China successfully launched an unmanned probe to Mars on Thursday (July 23)- its first independent mission to another planet.
It's a bid for leadership in space - and a display of Beijing's technological ambition.
After taking off from China's southern island of Hainan, the probe is expected to reach Mars in February.
It'll then spend two to three months looking for an opportunity to enter its atmosphere and make a soft landing.
The mission is fraught with difficulties, as spokesman Liu Tongjie explains.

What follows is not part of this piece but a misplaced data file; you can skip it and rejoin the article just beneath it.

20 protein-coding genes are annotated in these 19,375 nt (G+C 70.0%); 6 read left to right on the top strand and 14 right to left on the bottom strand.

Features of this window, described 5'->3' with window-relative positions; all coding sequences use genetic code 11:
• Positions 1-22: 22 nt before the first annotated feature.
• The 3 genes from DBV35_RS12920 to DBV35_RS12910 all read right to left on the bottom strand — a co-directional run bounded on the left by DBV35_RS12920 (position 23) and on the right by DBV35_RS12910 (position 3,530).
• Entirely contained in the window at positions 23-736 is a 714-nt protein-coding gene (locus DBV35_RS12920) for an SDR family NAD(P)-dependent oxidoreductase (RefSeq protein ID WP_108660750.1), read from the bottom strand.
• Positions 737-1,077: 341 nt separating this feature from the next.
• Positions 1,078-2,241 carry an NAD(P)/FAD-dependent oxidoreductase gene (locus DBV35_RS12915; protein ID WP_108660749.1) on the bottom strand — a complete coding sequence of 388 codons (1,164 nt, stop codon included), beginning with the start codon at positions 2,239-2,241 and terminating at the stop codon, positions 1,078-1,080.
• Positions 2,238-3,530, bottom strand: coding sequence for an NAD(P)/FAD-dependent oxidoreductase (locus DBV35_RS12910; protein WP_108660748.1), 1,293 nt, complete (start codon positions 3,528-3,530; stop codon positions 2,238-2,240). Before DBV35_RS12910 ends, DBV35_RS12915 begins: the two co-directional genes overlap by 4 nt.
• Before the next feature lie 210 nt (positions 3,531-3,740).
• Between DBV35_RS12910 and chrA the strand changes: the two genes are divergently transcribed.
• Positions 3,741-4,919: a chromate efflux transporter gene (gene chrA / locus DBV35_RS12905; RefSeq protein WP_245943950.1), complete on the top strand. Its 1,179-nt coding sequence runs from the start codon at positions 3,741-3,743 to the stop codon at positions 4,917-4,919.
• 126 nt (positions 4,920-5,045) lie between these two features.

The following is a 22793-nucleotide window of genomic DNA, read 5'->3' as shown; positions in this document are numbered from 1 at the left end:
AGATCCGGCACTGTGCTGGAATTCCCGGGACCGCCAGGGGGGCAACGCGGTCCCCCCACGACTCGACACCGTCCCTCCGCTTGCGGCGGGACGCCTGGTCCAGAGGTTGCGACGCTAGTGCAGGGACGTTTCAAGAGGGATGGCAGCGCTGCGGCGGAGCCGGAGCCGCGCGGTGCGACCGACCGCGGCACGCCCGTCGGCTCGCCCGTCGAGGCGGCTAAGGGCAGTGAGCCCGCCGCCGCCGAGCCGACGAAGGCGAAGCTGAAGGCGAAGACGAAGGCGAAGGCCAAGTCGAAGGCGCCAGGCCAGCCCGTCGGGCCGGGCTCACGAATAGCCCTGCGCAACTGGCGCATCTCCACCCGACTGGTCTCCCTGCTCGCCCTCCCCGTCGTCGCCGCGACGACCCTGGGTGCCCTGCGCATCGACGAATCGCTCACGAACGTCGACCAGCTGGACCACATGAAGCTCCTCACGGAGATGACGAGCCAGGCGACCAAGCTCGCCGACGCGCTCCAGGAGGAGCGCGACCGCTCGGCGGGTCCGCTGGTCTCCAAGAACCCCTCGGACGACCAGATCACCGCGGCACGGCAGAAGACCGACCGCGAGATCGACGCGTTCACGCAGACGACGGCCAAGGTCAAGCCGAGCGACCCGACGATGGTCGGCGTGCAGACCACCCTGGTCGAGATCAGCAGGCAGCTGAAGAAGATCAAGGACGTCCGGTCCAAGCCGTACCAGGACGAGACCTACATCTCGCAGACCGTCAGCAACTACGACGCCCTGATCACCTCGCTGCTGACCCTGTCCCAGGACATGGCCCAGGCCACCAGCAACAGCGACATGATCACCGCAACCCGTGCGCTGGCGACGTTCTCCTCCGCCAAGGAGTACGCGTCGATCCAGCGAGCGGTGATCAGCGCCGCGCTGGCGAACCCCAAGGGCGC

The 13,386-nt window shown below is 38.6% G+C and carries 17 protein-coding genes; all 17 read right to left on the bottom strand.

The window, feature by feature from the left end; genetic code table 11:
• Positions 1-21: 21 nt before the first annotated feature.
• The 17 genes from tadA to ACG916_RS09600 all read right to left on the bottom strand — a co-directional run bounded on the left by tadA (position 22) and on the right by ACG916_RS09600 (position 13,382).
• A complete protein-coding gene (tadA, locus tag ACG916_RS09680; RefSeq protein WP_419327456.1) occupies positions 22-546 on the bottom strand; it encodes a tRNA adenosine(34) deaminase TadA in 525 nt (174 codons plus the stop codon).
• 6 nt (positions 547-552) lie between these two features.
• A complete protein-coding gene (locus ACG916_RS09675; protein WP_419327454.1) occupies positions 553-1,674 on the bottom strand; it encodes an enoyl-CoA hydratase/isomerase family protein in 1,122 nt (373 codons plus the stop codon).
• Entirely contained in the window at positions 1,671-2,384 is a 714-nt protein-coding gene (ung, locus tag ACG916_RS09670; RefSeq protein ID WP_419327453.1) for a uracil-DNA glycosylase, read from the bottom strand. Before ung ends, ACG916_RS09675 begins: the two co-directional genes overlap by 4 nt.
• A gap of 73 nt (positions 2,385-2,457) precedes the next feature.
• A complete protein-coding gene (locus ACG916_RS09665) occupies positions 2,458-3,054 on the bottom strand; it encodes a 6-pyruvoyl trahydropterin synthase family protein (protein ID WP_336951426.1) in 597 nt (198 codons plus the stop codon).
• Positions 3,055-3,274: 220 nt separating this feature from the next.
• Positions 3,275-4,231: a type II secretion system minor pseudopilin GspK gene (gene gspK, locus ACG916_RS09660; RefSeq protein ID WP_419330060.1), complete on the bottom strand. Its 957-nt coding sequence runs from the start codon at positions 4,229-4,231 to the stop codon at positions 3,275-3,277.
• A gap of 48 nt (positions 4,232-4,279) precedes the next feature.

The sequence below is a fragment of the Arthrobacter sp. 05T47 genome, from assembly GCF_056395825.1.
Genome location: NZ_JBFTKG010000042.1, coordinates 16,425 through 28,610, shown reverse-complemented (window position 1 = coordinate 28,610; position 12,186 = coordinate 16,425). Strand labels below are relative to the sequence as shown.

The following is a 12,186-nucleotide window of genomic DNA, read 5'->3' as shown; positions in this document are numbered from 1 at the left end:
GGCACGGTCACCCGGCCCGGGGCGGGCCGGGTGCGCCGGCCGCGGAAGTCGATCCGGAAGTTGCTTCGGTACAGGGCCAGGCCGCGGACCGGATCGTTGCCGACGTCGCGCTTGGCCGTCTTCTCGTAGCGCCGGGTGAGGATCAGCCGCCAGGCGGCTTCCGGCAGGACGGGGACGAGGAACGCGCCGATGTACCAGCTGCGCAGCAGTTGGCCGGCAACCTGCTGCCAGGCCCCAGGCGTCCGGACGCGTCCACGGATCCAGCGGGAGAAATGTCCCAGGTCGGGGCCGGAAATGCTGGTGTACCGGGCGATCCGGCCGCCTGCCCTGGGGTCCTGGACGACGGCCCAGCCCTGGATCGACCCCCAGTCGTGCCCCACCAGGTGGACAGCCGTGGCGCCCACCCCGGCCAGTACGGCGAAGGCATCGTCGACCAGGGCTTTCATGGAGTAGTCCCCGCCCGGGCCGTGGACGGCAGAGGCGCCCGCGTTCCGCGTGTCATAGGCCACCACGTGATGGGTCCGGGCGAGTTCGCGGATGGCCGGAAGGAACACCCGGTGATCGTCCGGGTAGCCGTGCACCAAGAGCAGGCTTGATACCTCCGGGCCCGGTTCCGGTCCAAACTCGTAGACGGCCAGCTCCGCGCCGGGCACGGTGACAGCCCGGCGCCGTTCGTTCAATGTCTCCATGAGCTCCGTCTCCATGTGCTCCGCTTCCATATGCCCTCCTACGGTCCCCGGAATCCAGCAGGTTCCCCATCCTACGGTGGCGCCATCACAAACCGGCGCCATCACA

"When the probe arrives within the vicinity of Mars, it is very critical that it decelerates. If the deceleration process is not right, or if flight precision is not sufficient enough, then the probe will not reach the gravity of Mars, and this mission could face difficulties or risks."
If the landing goes well, it'll attempt to deploy a rover to explore the planet for 90 days.
The Chinese mission is carrying several scientific instruments to observe the planet's atmosphere, searching for signs of water and ice.
The United Arab Emirates launched its own mission to Mars on Monday, comprising an orbiter to study the atmosphere.
It'll join eight spacecraft - American, European and Indian - already either orbiting Mars or on its surface.
The United States also has plans to send another probe in the coming months.
Theirs will have the biggest, heaviest and most advanced rover NASA has ever sent.